Scurvy vs Outrageous - What's the difference?

scurvy | outrageous | Related terms |

Scurvy is a related term of outrageous.


As adjectives the difference between scurvy and outrageous

is that scurvy is covered or affected with scurf or scabs; scabby; scurfy; specifically, diseased with the scurvy while outrageous is cruel, violating morality or decency; provoking indignation or affront.

As a noun scurvy

is (disease) a disease caused by insufficient intake of vitamin c leading to the formation of livid spots on the skin, spongy gums, loosening of the teeth and bleeding into the skin and from almost all mucous membranes.

scurvy

English

(wikipedia scurvy)

Noun

(en-noun)
  • (disease) A disease caused by insufficient intake of vitamin C leading to the formation of livid spots on the skin, spongy gums, loosening of the teeth and bleeding into the skin and from almost all mucous membranes.
  • *{{quote-magazine, date=2012-03
  • , author=William E. Carter, Merri Sue Carter , title=The British Longitude Act Reconsidered , volume=100, issue=2, page=87 , magazine= citation , passage=Conditions were horrendous aboard most British naval vessels at the time. Scurvy and other diseases ran rampant, killing more seamen each year than all other causes combined, including combat.}}

    Synonyms

    * (vitamin C deficiency disease) Barlow's disease, , scorbutus

    Derived terms

    * scurvy grass

    Adjective

    (er)
  • Covered or affected with scurf or scabs; scabby; scurfy; specifically, diseased with the scurvy.
  • * Bible, Leviticus xxi. 18, 20
  • whatsoever man be scurvy or scabbed
  • Contemptible, despicable, low, disgustingly mean.
  • a scurvy''' trick; a '''scurvy knave
  • * Jonathan Swift
  • that scurvy custom of taking tobacco
  • * 1610 , , act 3 scene 2
  • What a pied ninny's this! Thou scurvy patch!

    Derived terms

    * scurvily * scurviness

    See also

    * morphew

    References

    * * * * Who Named It? last accessed 28-Mar-2007

    outrageous

    English

    Adjective

    (en adjective)
  • Cruel, violating morality or decency; provoking indignation or affront.
  • * c. 1601 , (William Shakespeare), (Hamlet) , First Folio 1623:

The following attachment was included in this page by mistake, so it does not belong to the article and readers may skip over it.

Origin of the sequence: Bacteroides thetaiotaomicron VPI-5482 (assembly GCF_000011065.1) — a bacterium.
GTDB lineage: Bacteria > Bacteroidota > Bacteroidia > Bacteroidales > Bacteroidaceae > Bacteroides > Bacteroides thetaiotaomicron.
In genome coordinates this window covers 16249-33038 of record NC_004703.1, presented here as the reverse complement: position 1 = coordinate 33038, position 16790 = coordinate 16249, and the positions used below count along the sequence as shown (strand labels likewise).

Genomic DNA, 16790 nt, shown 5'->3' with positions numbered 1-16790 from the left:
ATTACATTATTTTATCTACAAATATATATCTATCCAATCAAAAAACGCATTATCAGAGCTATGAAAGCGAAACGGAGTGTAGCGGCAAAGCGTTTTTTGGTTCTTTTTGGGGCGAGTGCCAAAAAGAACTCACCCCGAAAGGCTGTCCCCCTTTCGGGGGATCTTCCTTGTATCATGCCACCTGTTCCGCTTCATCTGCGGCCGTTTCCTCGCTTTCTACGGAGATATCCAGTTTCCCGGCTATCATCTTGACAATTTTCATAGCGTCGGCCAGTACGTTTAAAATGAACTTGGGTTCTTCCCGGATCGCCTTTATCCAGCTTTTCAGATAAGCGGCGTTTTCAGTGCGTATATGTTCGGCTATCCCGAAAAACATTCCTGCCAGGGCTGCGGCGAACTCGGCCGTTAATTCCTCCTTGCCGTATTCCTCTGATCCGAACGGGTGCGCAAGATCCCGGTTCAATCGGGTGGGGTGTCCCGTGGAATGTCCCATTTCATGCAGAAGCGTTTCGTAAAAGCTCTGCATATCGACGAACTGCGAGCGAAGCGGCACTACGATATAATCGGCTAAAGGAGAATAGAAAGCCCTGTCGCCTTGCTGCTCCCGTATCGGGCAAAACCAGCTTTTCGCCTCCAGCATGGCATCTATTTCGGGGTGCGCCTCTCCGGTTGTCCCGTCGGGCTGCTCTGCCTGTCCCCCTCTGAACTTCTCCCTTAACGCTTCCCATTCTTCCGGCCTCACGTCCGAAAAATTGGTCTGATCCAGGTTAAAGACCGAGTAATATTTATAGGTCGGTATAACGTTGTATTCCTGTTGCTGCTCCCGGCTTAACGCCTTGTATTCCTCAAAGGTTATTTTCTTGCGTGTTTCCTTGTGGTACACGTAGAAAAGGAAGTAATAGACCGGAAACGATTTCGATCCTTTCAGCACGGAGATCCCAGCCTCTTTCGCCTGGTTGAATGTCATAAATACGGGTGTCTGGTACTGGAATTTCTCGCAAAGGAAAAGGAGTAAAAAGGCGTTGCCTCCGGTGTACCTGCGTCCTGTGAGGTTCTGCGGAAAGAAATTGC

• To be, or not to be, that is the Question: / Whether 'tis Nobler in the minde to suffer / The Slings and Arrowes of outragious Fortune, / Or to take Armes against a Sea of troubles, / And by opposing end them [...].
  • * 2011 , Paul Wilson, (The Guardian) , 19 Oct 2011:
  • The Irish-French rugby union whistler Alain Rolland was roundly condemned for his outrageous decision that lifting a player into the air then turning him over so he falls on his head or neck amounted to dangerous play.
  • * 1590 , (Edmund Spenser), (The Faerie Queene) , III.4:
  • For els my feeble vessell, crazd and crackt / Through thy strong buffets and outrageous blowes, / Cannot endure, but needes it must be wrackt [...].
  • Transgressing reasonable limits; extravagant, immoderate.
  • * 2004 , David Smith, , 19 Dec 2004:
  • Audience members praised McKellen, best known for Shakespearean roles and as Gandalf in The Lord of the Rings, for his show-stealing turn as Twankey in a series of outrageous glitzy dresses.
  • Shocking; exceeding conventional behaviour; provocative.
  • *{{quote-book, year=1935, author= George Goodchild
  • , title=Death on the Centre Court, chapter=1 , passage=She mixed furniture with the same fatal profligacy as she mixed drinks, and this outrageous contact between things which were intended by Nature to be kept poles apart gave her an inexpressible thrill.}}
  • * 2001 , Imogen Tilden, (The Guardian) , 8 Dec 2001:
  • *:"It's something I really am quite nervous about," he admits, before adding, with relish: "You have to be a bit outrageous and challenging sometimes."